The U.S. Department of Homeland Security is turning to the University of Central Florida to develop new technology to help keep first responders safe during potentially toxic fires.
It’s doing so with a new, $500,000 grant from the department’s Federal Emergency Management Agency, which will fund the development of a sensor that remotely detects fires and dangerous chemicals. It is the first FEMA fire prevention and safety grant UCF has received.
Kausik Mukhopadhyay, senior lecturer and researcher at UCF’s Department of Materials Science and Engineering and principal investigator for the project, will work with research and development organization, imec, to develop the sensor at its Kissimmee-based design center.
“There is an urgent need for cost-effective, portable detection systems that can quickly and quantitatively analyze toxic and dangerous gases mixed with unwanted aerosols, such as smoke soot, dust, mist, fog and fumes,” Mukhopadhyay says.
The sensor will use terahertz waves to detect fire and chemicals whose unique molecular signatures can be determined based on how the waves interact with them.
Terahertz is a range on the electromagnetic spectrum located between microwaves and infrared radiation. There is a lack of availability of terahertz sensors and detectors, Mukhopadhyay says.
“Precise sensing and selective detection of hazardous, toxic, or flammable gas in the smoke is important to avoid the secondary disaster in the fire accidents for the victims and firefighters,” Mukhopadhyay says.
The goal is for the sensor to detect fires remotely at early smoldering stage before conventional sensors can be used.
“Equally important is to precisely image hidden fires underneath the smoke, so we can douse such fires, saving lives and resources, and stop its propagation as fast as possible,” the researcher says.
Current sensors are bulkier, expensive, and not as sensitive as the ones that will be developed as part of this project.
Lei Zhang, a senior researcher at imec who is working on the project, said the organization’s silicon photonics technology will be used to help create a compact and low-cost terahertz emitter and detector, which will be used to build portable terahertz gas sensors for fire detection.
Mukhopadhyay emphasized the importance of technology needed to help fight fires, especially wildfires.
“Over 3 million acres have burned every year since 1999, and the acreage burned each year is increasing from more than 60,000 wildfires occurring in the United States each year,” Mukhopadhyay says.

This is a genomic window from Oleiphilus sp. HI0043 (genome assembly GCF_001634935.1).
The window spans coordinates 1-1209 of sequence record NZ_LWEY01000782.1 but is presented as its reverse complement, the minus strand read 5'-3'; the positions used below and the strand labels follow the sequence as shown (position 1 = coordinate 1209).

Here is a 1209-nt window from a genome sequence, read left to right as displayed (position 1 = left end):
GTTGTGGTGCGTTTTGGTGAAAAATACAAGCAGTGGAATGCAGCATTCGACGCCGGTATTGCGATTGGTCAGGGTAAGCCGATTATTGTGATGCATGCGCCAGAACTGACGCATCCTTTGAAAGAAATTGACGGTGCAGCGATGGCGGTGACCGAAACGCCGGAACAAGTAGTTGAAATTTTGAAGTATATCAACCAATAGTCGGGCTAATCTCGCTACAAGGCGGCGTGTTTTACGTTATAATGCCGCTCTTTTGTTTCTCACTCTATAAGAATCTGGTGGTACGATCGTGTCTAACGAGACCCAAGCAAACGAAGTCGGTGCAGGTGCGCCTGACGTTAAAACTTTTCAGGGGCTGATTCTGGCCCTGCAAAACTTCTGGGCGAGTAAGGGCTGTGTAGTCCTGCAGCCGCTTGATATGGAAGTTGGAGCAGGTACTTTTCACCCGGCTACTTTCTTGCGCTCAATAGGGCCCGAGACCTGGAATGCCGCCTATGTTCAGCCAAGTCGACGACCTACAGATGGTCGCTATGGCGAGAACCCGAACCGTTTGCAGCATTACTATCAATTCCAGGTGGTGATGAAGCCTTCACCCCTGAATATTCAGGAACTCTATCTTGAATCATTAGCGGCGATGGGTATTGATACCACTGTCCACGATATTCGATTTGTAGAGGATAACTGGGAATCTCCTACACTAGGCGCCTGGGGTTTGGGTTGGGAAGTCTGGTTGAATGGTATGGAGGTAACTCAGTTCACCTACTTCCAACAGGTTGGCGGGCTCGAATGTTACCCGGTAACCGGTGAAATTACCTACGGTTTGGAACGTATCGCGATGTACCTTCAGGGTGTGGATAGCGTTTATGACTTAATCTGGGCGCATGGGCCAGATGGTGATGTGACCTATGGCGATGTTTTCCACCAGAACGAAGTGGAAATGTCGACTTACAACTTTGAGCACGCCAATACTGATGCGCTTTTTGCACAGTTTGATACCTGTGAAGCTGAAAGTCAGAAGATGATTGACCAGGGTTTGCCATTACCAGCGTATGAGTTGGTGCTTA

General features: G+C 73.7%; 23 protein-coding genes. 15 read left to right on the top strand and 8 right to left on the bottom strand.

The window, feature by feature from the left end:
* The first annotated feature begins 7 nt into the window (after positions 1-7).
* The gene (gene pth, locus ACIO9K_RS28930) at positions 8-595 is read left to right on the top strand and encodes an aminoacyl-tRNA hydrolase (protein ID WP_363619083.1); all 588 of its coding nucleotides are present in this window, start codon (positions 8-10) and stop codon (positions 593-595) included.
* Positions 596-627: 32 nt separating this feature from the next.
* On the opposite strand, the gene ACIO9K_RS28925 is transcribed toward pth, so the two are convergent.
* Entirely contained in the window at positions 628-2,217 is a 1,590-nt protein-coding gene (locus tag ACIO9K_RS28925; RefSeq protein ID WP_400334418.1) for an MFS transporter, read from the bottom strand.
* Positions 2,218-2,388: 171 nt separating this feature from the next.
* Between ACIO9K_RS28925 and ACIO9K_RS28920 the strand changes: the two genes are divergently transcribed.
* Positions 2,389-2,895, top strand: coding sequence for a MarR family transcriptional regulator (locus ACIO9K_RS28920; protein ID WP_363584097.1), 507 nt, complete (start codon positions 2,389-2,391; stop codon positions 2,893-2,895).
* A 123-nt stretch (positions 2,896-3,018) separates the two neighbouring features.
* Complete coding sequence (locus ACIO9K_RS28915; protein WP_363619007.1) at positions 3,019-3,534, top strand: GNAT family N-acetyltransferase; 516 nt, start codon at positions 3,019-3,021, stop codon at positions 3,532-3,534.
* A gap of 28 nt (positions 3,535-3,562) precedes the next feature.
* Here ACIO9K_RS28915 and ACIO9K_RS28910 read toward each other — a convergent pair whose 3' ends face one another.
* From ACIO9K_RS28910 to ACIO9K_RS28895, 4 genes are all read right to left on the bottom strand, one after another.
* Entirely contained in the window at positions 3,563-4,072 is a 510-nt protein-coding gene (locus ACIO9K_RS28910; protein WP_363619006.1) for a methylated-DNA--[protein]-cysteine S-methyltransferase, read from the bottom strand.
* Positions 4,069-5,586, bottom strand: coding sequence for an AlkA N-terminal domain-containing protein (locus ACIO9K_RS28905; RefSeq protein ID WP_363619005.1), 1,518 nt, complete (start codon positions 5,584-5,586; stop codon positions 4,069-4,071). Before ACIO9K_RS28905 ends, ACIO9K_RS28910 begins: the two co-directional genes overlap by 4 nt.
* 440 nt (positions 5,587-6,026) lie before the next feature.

“While the victims and responders tend to focus on the immediate effects of a fire, the ripple effects that flow from these events, ranging from the enormous respiratory and cardiac effects from the plumes of smoke, to the aftermath of the toxic chemicals, create enormous burdens for firefighters and first responders,” he says.
The researcher says he expects the module developed at the end of the project will be easy to carry or maneuver by retrofitting it to robotic arms or to aerial, sea or land vehicles to detect smoldering or hidden fires, toxic gases and organics, thereby protecting lives and health of the civilians, firefighters, farm animals and victims during fires or explosions.
The work is part of an overall expansion of UCF’s efforts to help first responders safely deal with emergencies. For instance, a sensor for first responders and military personnel to detect dangerous, airborne opioids, such as fentanyl and carfentanil, as well as toxins released in fires or explosions, is being developed by Subith Vasu, an associate professor in UCF’s Department of Mechanical and Aerospace Engineering, under a grant from the Defense Advanced Research Projects Agency.
Mukhopadhyay received his doctorate in chemistry from the National Chemical Laboratory in India and worked as a postdoctoral researcher at Michigan State University and the University of North Carolina. Prior to joining UCF in 2017, Mukhopadhyay worked for more than 10 years in industry, where he oversaw research and development, technology transition, product development and intellectual property from projects funded by the U.S. Department of Defense, NASA, the Office of the Secretary of Defense, and the Department of Energy totaling more than $6 million. His years of research and development experience include seminal contributions in developing catalytic nanomaterials, coating systems, military medicine, hemostatic formulations and antimicrobial bandages through 11 U.S. and international patents, and working with Fortune 500 companies.
Story by Robert Wells, UCF Today